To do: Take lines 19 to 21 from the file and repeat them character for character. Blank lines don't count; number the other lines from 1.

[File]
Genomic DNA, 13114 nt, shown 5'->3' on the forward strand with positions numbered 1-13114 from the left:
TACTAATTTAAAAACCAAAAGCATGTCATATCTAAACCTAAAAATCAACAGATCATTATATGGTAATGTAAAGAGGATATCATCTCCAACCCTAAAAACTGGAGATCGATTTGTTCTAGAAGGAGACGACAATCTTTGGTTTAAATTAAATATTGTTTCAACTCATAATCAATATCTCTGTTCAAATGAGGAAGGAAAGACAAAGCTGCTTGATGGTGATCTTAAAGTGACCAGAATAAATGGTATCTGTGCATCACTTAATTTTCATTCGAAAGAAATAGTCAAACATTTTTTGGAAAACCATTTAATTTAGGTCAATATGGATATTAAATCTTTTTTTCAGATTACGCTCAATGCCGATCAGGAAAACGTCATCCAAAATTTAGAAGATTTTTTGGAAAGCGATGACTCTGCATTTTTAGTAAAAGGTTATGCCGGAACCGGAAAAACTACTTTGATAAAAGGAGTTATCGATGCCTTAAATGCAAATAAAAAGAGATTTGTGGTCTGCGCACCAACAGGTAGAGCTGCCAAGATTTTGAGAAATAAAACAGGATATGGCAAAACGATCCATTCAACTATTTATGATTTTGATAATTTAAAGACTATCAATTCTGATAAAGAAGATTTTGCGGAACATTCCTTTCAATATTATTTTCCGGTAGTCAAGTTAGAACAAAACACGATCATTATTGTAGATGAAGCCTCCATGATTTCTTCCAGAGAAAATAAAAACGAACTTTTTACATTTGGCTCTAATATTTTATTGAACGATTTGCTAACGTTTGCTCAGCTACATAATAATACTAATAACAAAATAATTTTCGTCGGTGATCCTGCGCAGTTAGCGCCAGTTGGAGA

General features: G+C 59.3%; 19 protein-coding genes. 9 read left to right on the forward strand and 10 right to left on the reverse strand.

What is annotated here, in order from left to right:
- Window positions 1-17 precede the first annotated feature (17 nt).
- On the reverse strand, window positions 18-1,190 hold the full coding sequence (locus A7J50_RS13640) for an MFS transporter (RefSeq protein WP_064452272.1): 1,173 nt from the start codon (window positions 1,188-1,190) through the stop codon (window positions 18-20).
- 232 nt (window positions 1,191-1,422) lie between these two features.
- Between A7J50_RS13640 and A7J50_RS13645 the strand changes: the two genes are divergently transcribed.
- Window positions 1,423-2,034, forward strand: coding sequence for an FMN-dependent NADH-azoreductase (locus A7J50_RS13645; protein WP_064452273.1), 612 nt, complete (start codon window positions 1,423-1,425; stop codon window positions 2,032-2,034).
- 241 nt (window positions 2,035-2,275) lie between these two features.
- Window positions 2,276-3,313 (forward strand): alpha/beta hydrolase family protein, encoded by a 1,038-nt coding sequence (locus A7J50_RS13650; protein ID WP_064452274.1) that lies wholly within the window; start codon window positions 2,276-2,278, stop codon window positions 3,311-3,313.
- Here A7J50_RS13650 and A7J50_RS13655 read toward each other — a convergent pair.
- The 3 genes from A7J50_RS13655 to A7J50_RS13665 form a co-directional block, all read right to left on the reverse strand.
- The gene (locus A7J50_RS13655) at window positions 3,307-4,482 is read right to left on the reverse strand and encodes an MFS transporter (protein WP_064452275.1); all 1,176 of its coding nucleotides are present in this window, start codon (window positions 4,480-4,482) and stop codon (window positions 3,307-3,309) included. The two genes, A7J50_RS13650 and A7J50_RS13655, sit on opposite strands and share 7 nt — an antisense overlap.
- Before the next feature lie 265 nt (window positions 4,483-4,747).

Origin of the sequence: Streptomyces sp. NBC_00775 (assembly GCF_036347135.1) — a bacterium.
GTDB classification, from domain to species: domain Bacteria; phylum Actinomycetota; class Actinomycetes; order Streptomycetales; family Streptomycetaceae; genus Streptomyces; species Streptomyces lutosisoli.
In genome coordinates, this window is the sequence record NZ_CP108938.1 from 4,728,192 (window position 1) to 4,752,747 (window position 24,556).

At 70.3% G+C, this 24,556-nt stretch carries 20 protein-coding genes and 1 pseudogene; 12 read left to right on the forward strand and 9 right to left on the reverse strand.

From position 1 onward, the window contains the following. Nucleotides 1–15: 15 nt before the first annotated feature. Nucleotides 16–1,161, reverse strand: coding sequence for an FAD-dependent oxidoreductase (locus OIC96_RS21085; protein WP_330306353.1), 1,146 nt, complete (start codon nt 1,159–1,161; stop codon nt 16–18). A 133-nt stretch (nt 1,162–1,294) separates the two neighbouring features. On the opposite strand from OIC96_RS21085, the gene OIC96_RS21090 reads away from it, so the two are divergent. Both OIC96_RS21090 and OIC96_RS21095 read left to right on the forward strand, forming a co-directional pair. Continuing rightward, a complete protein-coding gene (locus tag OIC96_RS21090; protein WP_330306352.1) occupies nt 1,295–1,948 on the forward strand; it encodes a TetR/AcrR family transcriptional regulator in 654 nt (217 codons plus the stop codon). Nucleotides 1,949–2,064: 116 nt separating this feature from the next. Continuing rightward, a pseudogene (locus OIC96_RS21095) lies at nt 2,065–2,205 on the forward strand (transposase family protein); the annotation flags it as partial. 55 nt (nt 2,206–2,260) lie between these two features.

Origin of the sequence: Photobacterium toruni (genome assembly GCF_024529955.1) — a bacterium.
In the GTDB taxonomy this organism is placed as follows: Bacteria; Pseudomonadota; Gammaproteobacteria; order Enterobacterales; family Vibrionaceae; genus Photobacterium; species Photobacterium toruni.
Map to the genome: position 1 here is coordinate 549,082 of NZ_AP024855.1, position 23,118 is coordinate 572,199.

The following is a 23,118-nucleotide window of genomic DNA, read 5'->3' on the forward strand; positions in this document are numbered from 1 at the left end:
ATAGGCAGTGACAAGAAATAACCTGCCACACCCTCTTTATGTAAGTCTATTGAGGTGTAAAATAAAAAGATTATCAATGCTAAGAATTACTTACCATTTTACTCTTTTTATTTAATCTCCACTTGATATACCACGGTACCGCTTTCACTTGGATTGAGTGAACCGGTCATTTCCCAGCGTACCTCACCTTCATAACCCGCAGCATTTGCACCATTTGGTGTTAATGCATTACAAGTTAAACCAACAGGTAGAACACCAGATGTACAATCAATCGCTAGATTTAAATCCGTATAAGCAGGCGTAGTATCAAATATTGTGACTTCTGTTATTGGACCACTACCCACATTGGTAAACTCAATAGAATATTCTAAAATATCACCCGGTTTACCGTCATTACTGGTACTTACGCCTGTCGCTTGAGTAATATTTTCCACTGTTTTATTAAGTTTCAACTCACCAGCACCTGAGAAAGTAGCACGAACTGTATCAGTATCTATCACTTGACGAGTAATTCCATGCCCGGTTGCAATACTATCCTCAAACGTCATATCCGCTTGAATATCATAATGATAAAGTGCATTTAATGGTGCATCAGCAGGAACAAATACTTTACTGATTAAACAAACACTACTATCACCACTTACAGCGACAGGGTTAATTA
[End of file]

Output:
At 70.3% G+C, this 24,556-nt stretch carries 20 protein-coding genes and 1 pseudogene; 12 read left to right on the forward strand and 9 right to left on the reverse strand.

From position 1 onward, the window contains the following. Nucleotides 1–15: 15 nt before the first annotated feature. Nucleotides 16–1,161, reverse strand: coding sequence for an FAD-dependent oxidoreductase (locus OIC96_RS21085; protein WP_330306353.1), 1,146 nt, complete (start codon nt 1,159–1,161; stop codon nt 16–18). A 133-nt stretch (nt 1,162–1,294) separates the two neighbouring features. On the opposite strand from OIC96_RS21085, the gene OIC96_RS21090 reads away from it, so the two are divergent. Both OIC96_RS21090 and OIC96_RS21095 read left to right on the forward strand, forming a co-directional pair. Continuing rightward, a complete protein-coding gene (locus tag OIC96_RS21090; protein WP_330306352.1) occupies nt 1,295–1,948 on the forward strand; it encodes a TetR/AcrR family transcriptional regulator in 654 nt (217 codons plus the stop codon). Nucleotides 1,949–2,064: 116 nt separating this feature from the next. Continuing rightward, a pseudogene (locus OIC96_RS21095) lies at nt 2,065–2,205 on the forward strand (transposase family protein); the annotation flags it as partial. 55 nt (nt 2,206–2,260) lie between these two features.

Origin of the sequence: Photobacterium toruni (genome assembly GCF_024529955.1) — a bacterium.